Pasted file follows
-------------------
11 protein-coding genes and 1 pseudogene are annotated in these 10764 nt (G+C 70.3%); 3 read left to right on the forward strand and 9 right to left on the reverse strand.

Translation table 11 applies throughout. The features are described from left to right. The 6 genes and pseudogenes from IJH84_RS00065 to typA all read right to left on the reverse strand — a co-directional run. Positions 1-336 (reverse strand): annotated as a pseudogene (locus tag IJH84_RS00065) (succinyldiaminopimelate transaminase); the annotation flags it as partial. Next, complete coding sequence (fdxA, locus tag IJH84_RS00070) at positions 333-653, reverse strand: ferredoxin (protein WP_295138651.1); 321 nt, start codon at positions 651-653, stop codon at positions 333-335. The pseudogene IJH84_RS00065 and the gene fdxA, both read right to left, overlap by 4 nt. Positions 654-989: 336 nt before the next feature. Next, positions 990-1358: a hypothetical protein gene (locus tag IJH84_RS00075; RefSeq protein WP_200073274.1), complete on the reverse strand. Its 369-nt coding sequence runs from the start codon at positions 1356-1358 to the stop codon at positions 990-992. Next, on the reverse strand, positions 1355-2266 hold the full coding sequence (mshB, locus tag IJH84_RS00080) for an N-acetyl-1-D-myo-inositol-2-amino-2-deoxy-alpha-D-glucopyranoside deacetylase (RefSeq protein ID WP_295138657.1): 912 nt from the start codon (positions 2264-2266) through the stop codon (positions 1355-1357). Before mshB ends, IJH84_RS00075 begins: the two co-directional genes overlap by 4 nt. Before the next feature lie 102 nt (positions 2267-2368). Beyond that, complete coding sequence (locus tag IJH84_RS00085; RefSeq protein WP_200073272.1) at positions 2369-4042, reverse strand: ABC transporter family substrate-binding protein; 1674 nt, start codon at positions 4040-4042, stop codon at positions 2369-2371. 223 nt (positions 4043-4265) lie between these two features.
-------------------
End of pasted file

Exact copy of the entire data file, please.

11 protein-coding genes and 1 pseudogene are annotated in these 10764 nt (G+C 70.3%); 3 read left to right on the forward strand and 9 right to left on the reverse strand.

Translation table 11 applies throughout. The features are described from left to right. The 6 genes and pseudogenes from IJH84_RS00065 to typA all read right to left on the reverse strand — a co-directional run. Positions 1-336 (reverse strand): annotated as a pseudogene (locus tag IJH84_RS00065) (succinyldiaminopimelate transaminase); the annotation flags it as partial. Next, complete coding sequence (fdxA, locus tag IJH84_RS00070) at positions 333-653, reverse strand: ferredoxin (protein WP_295138651.1); 321 nt, start codon at positions 651-653, stop codon at positions 333-335. The pseudogene IJH84_RS00065 and the gene fdxA, both read right to left, overlap by 4 nt. Positions 654-989: 336 nt before the next feature. Next, positions 990-1358: a hypothetical protein gene (locus tag IJH84_RS00075; RefSeq protein WP_200073274.1), complete on the reverse strand. Its 369-nt coding sequence runs from the start codon at positions 1356-1358 to the stop codon at positions 990-992. Next, on the reverse strand, positions 1355-2266 hold the full coding sequence (mshB, locus tag IJH84_RS00080) for an N-acetyl-1-D-myo-inositol-2-amino-2-deoxy-alpha-D-glucopyranoside deacetylase (RefSeq protein ID WP_295138657.1): 912 nt from the start codon (positions 2264-2266) through the stop codon (positions 1355-1357). Before mshB ends, IJH84_RS00075 begins: the two co-directional genes overlap by 4 nt. Before the next feature lie 102 nt (positions 2267-2368). Beyond that, complete coding sequence (locus tag IJH84_RS00085; RefSeq protein WP_200073272.1) at positions 2369-4042, reverse strand: ABC transporter family substrate-binding protein; 1674 nt, start codon at positions 4040-4042, stop codon at positions 2369-2371. 223 nt (positions 4043-4265) lie between these two features.